With the Easter break just finished, many of you will have traversed the countryside taking photos on your holidays (that is, if you could afford the fuel costs to do so!) With digital cameras being so popular and email now the preferred way to show your shots, I thought it now would be a good time to explain how to send your photos without causing your friends’ email accounts to overflow.
Many of today’s digital cameras have 8 megapixel sensors in them, meaning they can capture huge amounts of data with each press of the button. If you send a picture from one of these cameras without resizing it, not only will your friend have trouble seeing all of the picture on their screen at once, but they will curse you for sending so much data to the email account.
This is how you go about it:
• The first step is to save your original picture to DVD or CD, since you really don’t want to lose it or otherwise damage it.
• Secondly, open your file in an image editing program like Photoshop or Corel (there are lots of them – I won’t list them all.)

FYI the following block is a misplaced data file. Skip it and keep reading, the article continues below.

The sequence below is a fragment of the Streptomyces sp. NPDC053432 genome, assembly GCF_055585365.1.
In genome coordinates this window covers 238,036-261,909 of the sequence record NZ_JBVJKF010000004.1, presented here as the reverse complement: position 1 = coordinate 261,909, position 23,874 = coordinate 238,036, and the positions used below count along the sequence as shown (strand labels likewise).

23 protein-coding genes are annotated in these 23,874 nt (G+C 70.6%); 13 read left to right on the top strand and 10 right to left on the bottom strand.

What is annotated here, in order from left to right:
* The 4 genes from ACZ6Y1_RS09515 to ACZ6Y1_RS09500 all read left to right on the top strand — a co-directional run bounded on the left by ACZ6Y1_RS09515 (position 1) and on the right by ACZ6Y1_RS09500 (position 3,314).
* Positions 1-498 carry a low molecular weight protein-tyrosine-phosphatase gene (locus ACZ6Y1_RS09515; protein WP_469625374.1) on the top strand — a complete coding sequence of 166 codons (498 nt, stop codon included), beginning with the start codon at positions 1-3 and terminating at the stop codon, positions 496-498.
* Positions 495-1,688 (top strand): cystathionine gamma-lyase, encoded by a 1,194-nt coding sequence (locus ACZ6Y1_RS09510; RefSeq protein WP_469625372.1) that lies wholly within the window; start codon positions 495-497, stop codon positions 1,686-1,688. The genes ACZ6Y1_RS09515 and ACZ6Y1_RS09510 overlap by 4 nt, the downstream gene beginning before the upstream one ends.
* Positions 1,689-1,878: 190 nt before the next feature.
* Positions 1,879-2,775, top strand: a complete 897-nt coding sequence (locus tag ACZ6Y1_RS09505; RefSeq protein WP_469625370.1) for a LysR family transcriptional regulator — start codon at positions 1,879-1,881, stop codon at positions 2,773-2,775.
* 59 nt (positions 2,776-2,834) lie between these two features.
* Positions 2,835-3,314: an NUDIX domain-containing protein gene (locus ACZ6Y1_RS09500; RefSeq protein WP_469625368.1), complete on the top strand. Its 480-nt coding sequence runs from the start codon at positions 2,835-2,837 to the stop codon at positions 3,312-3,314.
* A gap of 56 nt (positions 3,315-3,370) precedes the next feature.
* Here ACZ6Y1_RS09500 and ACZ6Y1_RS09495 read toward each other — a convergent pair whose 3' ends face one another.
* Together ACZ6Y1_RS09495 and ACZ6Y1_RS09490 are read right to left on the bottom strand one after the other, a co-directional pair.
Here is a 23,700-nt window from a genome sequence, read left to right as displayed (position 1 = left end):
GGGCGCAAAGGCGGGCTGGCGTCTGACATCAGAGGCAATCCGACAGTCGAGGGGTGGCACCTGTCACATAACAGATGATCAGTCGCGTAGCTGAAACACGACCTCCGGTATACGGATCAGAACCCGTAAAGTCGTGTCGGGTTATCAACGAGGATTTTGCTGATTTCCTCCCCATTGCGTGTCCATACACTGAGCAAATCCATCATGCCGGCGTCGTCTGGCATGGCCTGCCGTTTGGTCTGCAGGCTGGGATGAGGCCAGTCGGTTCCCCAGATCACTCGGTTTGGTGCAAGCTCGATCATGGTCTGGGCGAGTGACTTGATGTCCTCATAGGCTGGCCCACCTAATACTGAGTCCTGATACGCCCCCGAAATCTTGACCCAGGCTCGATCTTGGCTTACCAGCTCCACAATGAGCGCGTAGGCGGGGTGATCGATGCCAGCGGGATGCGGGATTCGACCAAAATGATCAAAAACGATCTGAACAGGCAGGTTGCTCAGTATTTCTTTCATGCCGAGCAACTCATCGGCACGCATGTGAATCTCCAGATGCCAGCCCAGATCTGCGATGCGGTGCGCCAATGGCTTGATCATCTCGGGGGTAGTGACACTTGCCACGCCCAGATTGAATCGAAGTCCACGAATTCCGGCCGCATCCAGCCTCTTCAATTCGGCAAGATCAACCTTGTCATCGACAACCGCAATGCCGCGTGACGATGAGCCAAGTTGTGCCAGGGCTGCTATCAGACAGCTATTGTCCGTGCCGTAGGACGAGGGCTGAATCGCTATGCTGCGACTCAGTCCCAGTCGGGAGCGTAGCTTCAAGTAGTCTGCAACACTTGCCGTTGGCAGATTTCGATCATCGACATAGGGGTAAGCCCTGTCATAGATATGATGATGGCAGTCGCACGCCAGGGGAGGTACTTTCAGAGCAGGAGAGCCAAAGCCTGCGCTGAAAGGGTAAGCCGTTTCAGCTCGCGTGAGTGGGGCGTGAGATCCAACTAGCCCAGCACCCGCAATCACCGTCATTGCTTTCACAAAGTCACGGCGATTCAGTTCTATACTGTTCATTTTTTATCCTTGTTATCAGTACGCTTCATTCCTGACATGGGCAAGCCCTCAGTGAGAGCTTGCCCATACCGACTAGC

• Look for a menu selection labeled“Resize” or “Image Size” and click on the link. You will be presented with a screen which enables you to choose how wide and tall the file will be. (Refer to the video on the right hand side to see how it's done. Sorry for the terrible sound quality ....)
• Ensure any box marked “Constrain Proportions” is ticked – that stops your picture changing shape, stretching the truth somewhat.
• Resize your image to be roughly 400 to 800 pixels on the longest side, whether that be its height or width.
• Sharpen the picture. This step is important because changing the size of the picture reduces the sharpness of edges in the shot. Sharpening can be done with a tool called the “unsharp mask” (the name refers to a photographic printing process). In Photoshop, that’s found in the “Filters” drop-down menu. (Good numbers to try are 180, 0.4 and 0 in the three boxes found in the dialog box, then play until it looks right.)
• “Save As” is the last step before sending your picture. Save the picture as a .jpg file with a quality/compression of around 6 or 7. You should aim to get a file of around 80 to 120 kb, the smaller the better. Photoshop will tell you how big the saved file will be in the “Save As” dialog box after you select the quality of the file. In the video, I elected to use the "Save For Web" function found in the full version of Photoshop for reasons best left to another tutorial.
• Save your shots in one location for ease of attaching the files to your email. Alternately, if you have a web site you can up-load them to, send them to the server and send a link to your friends – their email accounts will thank you.